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Dental implants have been used for many decades. There have been many different styles of dental implants over the years, but for the sake of simplicity, imagine a dental implant as a structure that resembles a small metal post or screw that is inserted into the bone of the upper or lower jaw. A small portion at the end of the implant can be extended into the mouth so that a prosthetic tooth (crown) can be placed on top of it. Together, the implant and the prosthetic crown can serve to replace a missing tooth and can potentially last a lifetime. The materials used to make a traditional implant are designed to promote osseointegration. This means that the bone that surrounds the implant can fuse to it, creating a permanent complex.

In more recent decades, temporary implants have been developed for various uses. Temporary implants used in conjunction with orthodontic therapy are known as “mini screws”, “mini implants” or TADs. TAD is an acronym that stands for temporary anchorage device. TADs are smaller than traditional implants and they are not designed for osseointegration. The most common use for a TAD is as an anchorage point from which a force can be applied to move a tooth.

To understand how TADs are used in orthodontics, imagine two boats floating on a lake. Each boat represents a tooth that must be moved closer to the other. If a rope is attached to each boat and then reeled in, both boats will move away from their original position and float closer to the other, eventually meeting in the middle of the space that was previously between them. Sometimes this is the ideal way for braces to move two teeth together, but not always. Now imagine the same two boats but in this second scenario, one boat has an anchor that is secured overboard. Now, when the same rope is attached between the boats and reeled shorter, the same distance between the boats will be decreased, but only one of the boats will move. Instead of meeting in the middle, the boats will meet at the anchored boat’s location. A TAD works the same way…it acts like an anchor for teeth being moved with braces. It regulates the way teeth will move in ways that braces alone can’t.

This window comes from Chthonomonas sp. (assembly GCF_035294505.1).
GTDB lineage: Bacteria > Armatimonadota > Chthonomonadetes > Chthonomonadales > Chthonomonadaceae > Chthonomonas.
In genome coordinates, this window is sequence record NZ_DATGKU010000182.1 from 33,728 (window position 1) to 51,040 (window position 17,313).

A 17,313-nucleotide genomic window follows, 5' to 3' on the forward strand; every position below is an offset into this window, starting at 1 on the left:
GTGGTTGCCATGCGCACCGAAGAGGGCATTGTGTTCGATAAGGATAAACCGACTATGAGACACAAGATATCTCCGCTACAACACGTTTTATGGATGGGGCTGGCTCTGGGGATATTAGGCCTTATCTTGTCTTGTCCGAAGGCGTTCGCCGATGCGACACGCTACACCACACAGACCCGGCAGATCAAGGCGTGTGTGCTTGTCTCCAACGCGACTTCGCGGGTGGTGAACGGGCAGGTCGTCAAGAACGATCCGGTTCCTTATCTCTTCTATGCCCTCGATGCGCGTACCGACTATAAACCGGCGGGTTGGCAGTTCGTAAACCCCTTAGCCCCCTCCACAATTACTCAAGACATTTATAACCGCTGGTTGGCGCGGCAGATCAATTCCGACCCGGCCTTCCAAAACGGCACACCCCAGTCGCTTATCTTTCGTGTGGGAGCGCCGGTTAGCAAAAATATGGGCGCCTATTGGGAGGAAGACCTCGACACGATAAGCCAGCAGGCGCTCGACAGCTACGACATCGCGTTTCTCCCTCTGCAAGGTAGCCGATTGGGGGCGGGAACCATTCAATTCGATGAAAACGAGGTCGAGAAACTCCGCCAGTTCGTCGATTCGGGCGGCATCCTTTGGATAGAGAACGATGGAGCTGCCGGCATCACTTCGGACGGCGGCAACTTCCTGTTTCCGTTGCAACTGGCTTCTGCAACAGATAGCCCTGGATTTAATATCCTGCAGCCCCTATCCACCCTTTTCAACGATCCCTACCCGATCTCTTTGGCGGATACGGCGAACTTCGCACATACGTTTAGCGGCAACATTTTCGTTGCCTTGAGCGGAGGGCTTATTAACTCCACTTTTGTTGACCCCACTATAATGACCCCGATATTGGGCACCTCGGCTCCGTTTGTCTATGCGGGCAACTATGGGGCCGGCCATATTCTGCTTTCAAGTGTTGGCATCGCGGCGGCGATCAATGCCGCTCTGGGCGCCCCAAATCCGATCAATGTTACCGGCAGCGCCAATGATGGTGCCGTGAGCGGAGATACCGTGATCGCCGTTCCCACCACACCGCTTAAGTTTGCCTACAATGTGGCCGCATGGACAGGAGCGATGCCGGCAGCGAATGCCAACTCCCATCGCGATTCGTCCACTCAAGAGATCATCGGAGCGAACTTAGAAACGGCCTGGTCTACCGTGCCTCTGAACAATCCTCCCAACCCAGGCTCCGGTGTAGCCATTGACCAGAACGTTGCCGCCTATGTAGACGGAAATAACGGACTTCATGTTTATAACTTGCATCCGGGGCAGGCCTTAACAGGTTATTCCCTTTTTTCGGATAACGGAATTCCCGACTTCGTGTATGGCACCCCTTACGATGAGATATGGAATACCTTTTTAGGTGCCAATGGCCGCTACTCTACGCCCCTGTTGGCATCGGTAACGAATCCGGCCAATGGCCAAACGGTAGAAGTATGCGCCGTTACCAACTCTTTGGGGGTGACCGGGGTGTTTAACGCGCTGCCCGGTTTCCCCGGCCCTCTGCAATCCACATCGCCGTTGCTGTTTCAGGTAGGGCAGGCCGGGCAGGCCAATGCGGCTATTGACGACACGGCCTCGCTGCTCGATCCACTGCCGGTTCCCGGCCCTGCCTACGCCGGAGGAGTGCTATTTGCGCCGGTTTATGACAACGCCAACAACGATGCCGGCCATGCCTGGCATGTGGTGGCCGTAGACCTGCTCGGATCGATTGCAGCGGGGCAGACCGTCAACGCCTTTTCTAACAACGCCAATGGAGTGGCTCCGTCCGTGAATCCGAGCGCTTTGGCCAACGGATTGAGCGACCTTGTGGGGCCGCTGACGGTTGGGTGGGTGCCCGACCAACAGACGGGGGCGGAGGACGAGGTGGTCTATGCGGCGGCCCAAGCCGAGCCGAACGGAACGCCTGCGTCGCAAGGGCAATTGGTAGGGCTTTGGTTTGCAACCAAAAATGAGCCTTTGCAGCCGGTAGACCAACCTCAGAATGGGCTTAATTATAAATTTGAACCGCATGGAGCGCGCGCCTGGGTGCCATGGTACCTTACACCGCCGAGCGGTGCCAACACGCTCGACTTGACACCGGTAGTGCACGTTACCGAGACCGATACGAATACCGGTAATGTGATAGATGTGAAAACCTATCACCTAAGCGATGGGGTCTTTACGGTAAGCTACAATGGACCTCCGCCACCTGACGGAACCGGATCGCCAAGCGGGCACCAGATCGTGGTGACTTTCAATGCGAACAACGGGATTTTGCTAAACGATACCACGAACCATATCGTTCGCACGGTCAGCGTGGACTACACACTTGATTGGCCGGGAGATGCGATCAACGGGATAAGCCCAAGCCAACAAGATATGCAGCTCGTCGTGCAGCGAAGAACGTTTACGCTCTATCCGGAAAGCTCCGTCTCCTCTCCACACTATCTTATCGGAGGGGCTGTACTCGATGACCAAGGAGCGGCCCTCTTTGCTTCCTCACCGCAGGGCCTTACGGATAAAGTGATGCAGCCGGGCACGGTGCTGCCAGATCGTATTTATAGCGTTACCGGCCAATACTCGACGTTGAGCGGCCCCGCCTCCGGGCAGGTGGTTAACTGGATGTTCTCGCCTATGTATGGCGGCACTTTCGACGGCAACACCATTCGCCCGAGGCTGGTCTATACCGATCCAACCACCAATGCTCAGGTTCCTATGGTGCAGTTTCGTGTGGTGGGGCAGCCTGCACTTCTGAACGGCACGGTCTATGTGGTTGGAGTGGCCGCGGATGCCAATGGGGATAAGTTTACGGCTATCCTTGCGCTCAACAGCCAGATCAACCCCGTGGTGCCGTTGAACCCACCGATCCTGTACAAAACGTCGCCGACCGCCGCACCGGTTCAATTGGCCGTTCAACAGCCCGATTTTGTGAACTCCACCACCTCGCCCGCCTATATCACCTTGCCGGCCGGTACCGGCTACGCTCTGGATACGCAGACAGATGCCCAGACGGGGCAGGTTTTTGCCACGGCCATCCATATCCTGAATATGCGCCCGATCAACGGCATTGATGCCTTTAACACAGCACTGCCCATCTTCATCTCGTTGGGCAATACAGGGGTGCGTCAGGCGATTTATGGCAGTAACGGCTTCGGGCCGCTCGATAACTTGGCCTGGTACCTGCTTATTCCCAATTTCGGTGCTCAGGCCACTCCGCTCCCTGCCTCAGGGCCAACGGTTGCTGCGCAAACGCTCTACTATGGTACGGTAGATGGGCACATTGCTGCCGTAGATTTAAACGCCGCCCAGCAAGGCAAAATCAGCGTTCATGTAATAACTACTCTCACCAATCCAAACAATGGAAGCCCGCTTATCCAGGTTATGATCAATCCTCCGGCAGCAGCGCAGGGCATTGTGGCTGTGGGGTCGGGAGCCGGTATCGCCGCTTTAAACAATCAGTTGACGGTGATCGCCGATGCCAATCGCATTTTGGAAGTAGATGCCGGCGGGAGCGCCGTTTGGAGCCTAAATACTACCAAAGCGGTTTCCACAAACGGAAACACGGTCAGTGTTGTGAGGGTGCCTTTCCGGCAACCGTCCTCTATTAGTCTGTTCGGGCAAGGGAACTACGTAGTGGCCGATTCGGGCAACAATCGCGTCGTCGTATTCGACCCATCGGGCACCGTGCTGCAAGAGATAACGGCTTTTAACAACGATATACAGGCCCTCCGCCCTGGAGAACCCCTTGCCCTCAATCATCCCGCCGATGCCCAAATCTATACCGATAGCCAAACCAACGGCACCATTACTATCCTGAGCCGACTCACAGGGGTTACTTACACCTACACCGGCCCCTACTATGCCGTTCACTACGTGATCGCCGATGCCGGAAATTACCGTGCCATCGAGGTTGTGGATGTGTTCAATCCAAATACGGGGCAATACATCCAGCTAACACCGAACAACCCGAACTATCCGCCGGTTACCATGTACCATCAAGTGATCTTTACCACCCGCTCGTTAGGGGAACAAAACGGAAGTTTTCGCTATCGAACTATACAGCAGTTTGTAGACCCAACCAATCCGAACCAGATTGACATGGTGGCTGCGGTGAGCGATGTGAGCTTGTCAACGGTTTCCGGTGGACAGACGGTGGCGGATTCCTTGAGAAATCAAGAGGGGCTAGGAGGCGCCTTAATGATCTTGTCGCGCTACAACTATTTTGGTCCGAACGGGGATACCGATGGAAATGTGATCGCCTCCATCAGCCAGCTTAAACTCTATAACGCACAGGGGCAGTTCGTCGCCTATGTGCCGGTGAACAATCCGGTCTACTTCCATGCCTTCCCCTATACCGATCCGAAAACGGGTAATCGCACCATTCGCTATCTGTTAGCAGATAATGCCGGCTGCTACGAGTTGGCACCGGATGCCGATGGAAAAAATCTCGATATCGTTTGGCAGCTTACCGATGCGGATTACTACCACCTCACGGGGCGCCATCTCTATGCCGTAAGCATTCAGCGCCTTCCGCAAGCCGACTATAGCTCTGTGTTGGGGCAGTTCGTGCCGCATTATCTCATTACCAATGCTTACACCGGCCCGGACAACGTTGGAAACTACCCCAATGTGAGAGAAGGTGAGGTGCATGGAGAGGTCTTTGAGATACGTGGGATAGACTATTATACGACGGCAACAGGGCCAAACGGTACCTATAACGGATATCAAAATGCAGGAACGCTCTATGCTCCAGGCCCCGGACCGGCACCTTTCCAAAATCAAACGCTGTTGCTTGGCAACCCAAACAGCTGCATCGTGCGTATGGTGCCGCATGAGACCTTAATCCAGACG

The example just given is only one of many ways in which TADs can be used in orthodontic treatment. Generally speaking, TADs enable the orthodontist to move teeth in ways that were previously impossible. In my practice, I also use TADs as a way to temporarily replace missing teeth during or immediately after orthodontic treatment. For example, many individuals are born without a maxillary lateral incisor (top front tooth). For these patients, the best treatment may be to use braces to create a perfectly sized space where the tooth is missing so that a prosthetic crown and implant can be used for permanent replacement. Unfortunately, some patients may be too young for a traditional permanent implant at the time when their braces are removed. In this situation a TAD can be used to support a “fake” tooth that can serve the patient for a few years until the jaws are done growing. When the patient is old enough for a permanent implant, the TAD and tooth attached to it can be easily removed.


TADs may become loose at any time after placement. This can usually be resolved by removing the TAD and replacing it in a different location or waiting a few weeks and replacing it in the same location.

TADs may fracture. In the unlikely event that a TAD breaks, it must be removed. If it breaks in an inaccessible location, referral to an oral surgeon may be indicated. This can potentially result in additional expense for the patient.

The area around a TAD may become infected. In the unlikely event that an infection develops the doctor who placed the TAD should be notified immediately. Antibiotics may be prescribed. Symptoms of infection include (but are not limited to) pain, redness, swelling, foul taste, and fever.

The area around a TAD may exhibit inflammation. Symptoms of inflammation include pain, redness, and swelling.